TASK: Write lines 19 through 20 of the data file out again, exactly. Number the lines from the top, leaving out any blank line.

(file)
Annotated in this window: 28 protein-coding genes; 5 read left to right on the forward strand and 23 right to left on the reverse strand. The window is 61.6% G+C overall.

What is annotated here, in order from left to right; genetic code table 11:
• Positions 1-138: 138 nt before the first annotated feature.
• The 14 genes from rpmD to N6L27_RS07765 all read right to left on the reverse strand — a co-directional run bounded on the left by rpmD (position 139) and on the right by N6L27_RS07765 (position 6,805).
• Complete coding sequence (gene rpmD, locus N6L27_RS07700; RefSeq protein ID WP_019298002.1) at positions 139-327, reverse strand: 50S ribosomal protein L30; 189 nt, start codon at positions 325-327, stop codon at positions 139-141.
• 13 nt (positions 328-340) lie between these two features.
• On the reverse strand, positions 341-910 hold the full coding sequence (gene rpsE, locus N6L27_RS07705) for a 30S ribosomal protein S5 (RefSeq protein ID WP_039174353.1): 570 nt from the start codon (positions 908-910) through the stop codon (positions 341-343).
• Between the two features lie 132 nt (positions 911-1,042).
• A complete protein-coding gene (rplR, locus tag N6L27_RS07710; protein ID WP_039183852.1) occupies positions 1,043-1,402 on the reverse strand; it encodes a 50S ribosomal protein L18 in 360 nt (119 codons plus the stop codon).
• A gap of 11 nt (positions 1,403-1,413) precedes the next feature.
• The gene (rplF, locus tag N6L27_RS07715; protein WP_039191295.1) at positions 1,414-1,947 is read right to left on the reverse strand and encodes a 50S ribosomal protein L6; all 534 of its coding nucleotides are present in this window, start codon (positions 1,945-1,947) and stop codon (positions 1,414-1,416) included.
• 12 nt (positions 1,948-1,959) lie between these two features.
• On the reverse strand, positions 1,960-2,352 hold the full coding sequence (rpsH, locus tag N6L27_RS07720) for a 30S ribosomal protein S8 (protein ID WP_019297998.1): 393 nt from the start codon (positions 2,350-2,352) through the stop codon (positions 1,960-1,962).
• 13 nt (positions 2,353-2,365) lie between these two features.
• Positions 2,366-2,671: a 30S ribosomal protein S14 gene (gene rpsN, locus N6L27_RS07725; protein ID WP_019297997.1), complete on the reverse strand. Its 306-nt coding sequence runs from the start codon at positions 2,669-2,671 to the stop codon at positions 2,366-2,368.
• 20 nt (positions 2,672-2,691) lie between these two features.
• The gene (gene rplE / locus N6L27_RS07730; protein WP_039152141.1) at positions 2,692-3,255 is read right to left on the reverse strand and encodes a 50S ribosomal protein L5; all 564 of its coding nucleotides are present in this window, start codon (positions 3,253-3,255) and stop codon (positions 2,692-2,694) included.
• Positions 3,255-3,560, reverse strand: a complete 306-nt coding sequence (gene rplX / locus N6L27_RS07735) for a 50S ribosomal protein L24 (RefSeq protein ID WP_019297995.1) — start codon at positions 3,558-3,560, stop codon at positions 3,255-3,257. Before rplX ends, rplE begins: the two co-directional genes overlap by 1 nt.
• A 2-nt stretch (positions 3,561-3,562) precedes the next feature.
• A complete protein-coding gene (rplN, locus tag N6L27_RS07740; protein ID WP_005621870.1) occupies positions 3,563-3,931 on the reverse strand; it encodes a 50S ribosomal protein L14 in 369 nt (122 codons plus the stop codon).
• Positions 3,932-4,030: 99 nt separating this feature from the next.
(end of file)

• A 2-nt stretch (positions 3,561-3,562) precedes the next feature.
• A complete protein-coding gene (rplN, locus tag N6L27_RS07740; protein ID WP_005621870.1) occupies positions 3,563-3,931 on the reverse strand; it encodes a 50S ribosomal protein L14 in 369 nt (122 codons plus the stop codon).